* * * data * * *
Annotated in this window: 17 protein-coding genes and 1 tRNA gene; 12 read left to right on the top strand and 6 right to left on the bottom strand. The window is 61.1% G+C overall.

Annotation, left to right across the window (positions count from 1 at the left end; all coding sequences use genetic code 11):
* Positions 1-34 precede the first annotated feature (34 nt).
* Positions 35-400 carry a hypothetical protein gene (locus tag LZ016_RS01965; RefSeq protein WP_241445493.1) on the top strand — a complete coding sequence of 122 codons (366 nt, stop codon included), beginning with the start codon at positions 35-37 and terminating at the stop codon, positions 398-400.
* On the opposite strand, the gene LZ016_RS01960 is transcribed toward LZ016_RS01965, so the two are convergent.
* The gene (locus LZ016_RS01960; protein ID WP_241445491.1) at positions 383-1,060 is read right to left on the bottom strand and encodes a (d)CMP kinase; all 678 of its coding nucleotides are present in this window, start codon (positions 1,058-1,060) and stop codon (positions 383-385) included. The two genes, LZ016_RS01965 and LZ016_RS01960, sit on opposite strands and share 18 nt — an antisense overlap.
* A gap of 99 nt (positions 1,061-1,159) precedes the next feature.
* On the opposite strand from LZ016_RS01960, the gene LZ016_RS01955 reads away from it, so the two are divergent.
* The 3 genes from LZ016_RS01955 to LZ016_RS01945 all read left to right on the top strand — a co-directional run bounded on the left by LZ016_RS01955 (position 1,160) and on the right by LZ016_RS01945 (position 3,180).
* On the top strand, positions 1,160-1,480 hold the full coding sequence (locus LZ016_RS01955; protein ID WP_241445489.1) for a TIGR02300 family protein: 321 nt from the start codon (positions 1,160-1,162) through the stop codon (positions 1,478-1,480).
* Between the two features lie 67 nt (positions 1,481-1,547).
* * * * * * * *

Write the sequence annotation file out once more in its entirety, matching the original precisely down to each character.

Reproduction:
Annotated in this window: 17 protein-coding genes and 1 tRNA gene; 12 read left to right on the top strand and 6 right to left on the bottom strand. The window is 61.1% G+C overall.

Annotation, left to right across the window (positions count from 1 at the left end; all coding sequences use genetic code 11):
* Positions 1-34 precede the first annotated feature (34 nt).
* Positions 35-400 carry a hypothetical protein gene (locus tag LZ016_RS01965; RefSeq protein WP_241445493.1) on the top strand — a complete coding sequence of 122 codons (366 nt, stop codon included), beginning with the start codon at positions 35-37 and terminating at the stop codon, positions 398-400.
* On the opposite strand, the gene LZ016_RS01960 is transcribed toward LZ016_RS01965, so the two are convergent.
* The gene (locus LZ016_RS01960; protein ID WP_241445491.1) at positions 383-1,060 is read right to left on the bottom strand and encodes a (d)CMP kinase; all 678 of its coding nucleotides are present in this window, start codon (positions 1,058-1,060) and stop codon (positions 383-385) included. The two genes, LZ016_RS01965 and LZ016_RS01960, sit on opposite strands and share 18 nt — an antisense overlap.
* A gap of 99 nt (positions 1,061-1,159) precedes the next feature.
* On the opposite strand from LZ016_RS01960, the gene LZ016_RS01955 reads away from it, so the two are divergent.
* The 3 genes from LZ016_RS01955 to LZ016_RS01945 all read left to right on the top strand — a co-directional run bounded on the left by LZ016_RS01955 (position 1,160) and on the right by LZ016_RS01945 (position 3,180).
* On the top strand, positions 1,160-1,480 hold the full coding sequence (locus LZ016_RS01955; protein ID WP_241445489.1) for a TIGR02300 family protein: 321 nt from the start codon (positions 1,160-1,162) through the stop codon (positions 1,478-1,480).
* Between the two features lie 67 nt (positions 1,481-1,547).